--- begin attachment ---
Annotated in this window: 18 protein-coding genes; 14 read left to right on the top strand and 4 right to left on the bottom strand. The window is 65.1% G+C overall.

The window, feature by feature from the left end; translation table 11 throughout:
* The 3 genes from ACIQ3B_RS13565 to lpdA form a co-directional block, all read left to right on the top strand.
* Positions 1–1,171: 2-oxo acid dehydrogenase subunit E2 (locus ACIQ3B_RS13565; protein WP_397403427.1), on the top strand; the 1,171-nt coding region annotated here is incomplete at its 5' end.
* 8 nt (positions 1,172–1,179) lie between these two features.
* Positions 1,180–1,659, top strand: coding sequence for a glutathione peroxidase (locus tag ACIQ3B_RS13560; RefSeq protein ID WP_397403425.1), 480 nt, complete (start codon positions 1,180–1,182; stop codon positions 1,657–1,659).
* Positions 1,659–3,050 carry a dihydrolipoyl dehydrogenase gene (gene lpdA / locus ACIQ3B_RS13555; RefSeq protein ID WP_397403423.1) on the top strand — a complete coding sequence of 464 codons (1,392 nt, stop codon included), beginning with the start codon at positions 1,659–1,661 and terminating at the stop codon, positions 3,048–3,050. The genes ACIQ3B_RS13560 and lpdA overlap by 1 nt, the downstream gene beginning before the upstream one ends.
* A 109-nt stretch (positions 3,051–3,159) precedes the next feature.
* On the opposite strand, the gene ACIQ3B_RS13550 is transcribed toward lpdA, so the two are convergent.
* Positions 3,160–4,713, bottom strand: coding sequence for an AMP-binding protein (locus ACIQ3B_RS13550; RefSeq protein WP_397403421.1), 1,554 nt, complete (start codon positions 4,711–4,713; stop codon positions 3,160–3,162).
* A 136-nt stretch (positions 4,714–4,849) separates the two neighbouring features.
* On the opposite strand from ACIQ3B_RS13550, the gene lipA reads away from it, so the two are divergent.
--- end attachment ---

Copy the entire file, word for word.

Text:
Annotated in this window: 18 protein-coding genes; 14 read left to right on the top strand and 4 right to left on the bottom strand. The window is 65.1% G+C overall.

The window, feature by feature from the left end; translation table 11 throughout:
* The 3 genes from ACIQ3B_RS13565 to lpdA form a co-directional block, all read left to right on the top strand.
* Positions 1–1,171: 2-oxo acid dehydrogenase subunit E2 (locus ACIQ3B_RS13565; protein WP_397403427.1), on the top strand; the 1,171-nt coding region annotated here is incomplete at its 5' end.
* 8 nt (positions 1,172–1,179) lie between these two features.
* Positions 1,180–1,659, top strand: coding sequence for a glutathione peroxidase (locus tag ACIQ3B_RS13560; RefSeq protein ID WP_397403425.1), 480 nt, complete (start codon positions 1,180–1,182; stop codon positions 1,657–1,659).
* Positions 1,659–3,050 carry a dihydrolipoyl dehydrogenase gene (gene lpdA / locus ACIQ3B_RS13555; RefSeq protein ID WP_397403423.1) on the top strand — a complete coding sequence of 464 codons (1,392 nt, stop codon included), beginning with the start codon at positions 1,659–1,661 and terminating at the stop codon, positions 3,048–3,050. The genes ACIQ3B_RS13560 and lpdA overlap by 1 nt, the downstream gene beginning before the upstream one ends.
* A 109-nt stretch (positions 3,051–3,159) precedes the next feature.
* On the opposite strand, the gene ACIQ3B_RS13550 is transcribed toward lpdA, so the two are convergent.
* Positions 3,160–4,713, bottom strand: coding sequence for an AMP-binding protein (locus ACIQ3B_RS13550; RefSeq protein WP_397403421.1), 1,554 nt, complete (start codon positions 4,711–4,713; stop codon positions 3,160–3,162).
* A 136-nt stretch (positions 4,714–4,849) separates the two neighbouring features.
* On the opposite strand from ACIQ3B_RS13550, the gene lipA reads away from it, so the two are divergent.